The transition from military service to civilian life often brings countless challenges that affect the mental health and well-being of veterans. For some, alcohol becomes a coping mechanism used to navigate the complexities of post-service life. 

If you’re curious about the underlying reasons why veterans often turn to alcohol, we invite you to join us. We will unpack the complex relationship between veterans and alcohol and present a compassionate and effective approach to addressing their needs.

How Many Veterans Misuse Alcohol?

Imagine a soldier returning home after serving their country, carrying the weight of their experiences and scars that may not be visible to the naked eye. As many try to transition back to civilian life, they look for solace in alcohol, seeking refuge from the memories that haunt them. 

This is the reality for many veterans grappling with alcohol misuse—a silent battle often fought behind closed doors. Let’s journey into the heart of this struggle, where statistics paint a poignant picture of how alcohol affects those who have sacrificed so much for our country:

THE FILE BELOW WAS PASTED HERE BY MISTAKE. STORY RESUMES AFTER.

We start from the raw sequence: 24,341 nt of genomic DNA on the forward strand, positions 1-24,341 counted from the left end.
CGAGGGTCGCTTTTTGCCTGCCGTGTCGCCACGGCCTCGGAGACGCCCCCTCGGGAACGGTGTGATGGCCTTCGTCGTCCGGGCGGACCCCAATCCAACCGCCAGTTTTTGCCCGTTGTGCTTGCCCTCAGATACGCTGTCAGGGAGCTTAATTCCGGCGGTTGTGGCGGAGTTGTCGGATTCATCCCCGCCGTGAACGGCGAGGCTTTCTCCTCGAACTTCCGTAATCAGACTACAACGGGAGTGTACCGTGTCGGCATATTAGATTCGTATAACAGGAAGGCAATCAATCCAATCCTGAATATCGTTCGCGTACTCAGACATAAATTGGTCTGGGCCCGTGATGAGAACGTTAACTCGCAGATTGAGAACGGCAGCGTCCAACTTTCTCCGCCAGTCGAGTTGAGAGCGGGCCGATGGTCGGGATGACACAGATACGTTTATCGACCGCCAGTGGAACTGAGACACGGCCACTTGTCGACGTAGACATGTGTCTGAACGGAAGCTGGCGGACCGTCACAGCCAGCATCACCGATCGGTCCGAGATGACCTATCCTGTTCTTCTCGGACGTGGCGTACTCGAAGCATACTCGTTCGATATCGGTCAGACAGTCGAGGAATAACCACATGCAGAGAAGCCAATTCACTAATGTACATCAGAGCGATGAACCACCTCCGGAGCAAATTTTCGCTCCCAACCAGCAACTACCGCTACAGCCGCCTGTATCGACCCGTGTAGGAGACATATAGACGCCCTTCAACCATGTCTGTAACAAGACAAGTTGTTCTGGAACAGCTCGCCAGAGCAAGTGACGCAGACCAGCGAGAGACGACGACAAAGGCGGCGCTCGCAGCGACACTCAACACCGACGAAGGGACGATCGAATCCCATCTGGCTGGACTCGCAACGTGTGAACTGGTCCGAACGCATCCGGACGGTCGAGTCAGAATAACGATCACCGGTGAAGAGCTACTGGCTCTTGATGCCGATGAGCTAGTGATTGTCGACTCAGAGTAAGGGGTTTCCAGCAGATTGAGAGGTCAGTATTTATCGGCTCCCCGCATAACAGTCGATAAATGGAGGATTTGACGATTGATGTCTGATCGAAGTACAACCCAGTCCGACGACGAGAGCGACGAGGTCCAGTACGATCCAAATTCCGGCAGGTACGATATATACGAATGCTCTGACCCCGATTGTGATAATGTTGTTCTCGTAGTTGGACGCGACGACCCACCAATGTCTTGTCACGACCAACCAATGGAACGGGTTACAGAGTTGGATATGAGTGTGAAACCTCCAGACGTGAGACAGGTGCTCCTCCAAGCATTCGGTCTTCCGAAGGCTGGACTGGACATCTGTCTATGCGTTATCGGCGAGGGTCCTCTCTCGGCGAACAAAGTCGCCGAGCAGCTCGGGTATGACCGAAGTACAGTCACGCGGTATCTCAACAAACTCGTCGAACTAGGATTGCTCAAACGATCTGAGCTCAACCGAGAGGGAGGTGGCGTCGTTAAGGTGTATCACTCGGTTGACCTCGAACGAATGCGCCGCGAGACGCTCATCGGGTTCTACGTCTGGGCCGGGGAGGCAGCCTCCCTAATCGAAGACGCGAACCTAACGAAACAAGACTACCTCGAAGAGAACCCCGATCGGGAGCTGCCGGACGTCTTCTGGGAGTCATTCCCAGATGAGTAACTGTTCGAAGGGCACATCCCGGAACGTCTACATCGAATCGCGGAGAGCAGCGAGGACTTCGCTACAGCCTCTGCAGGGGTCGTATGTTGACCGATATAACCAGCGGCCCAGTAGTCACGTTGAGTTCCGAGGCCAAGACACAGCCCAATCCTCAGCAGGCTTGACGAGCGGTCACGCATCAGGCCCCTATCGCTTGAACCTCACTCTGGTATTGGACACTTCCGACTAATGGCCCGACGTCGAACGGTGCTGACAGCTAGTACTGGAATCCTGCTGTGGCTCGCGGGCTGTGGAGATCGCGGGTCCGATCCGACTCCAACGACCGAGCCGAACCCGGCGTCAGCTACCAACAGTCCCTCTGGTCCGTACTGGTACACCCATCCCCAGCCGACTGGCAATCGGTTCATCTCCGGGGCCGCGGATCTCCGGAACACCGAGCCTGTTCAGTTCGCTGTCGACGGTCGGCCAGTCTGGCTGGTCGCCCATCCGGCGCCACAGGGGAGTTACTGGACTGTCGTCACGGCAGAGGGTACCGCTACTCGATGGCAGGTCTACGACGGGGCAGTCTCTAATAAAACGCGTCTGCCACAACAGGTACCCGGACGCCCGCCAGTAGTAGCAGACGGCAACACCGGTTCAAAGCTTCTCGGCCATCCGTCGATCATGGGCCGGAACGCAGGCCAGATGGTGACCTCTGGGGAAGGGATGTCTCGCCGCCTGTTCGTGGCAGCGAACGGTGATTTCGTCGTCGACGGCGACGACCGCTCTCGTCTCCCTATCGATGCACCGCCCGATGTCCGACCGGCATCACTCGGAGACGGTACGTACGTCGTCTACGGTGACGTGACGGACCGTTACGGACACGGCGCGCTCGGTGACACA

• Military members spend more days per year consuming alcohol than people in any other industry.
  • Binge drinking—characterized by consuming large amounts of alcohol in a short time—is a common issue among veterans. In fact, nearly 23% of veterans report binge drinking in the last month.
  • Alcohol serves as the primary substance for 65% of veterans entering treatment centers, nearly twice the rate observed among civilians.
  • Twenty-five thousand veterans aged 18-25 reported having an Alcohol Use Disorder (AUD) in 2018.
  • Eight hundred seventy-four thousand veterans aged 26 or older reported having an AUD in the past year.

What Can Cause Veterans to Abuse Alcohol?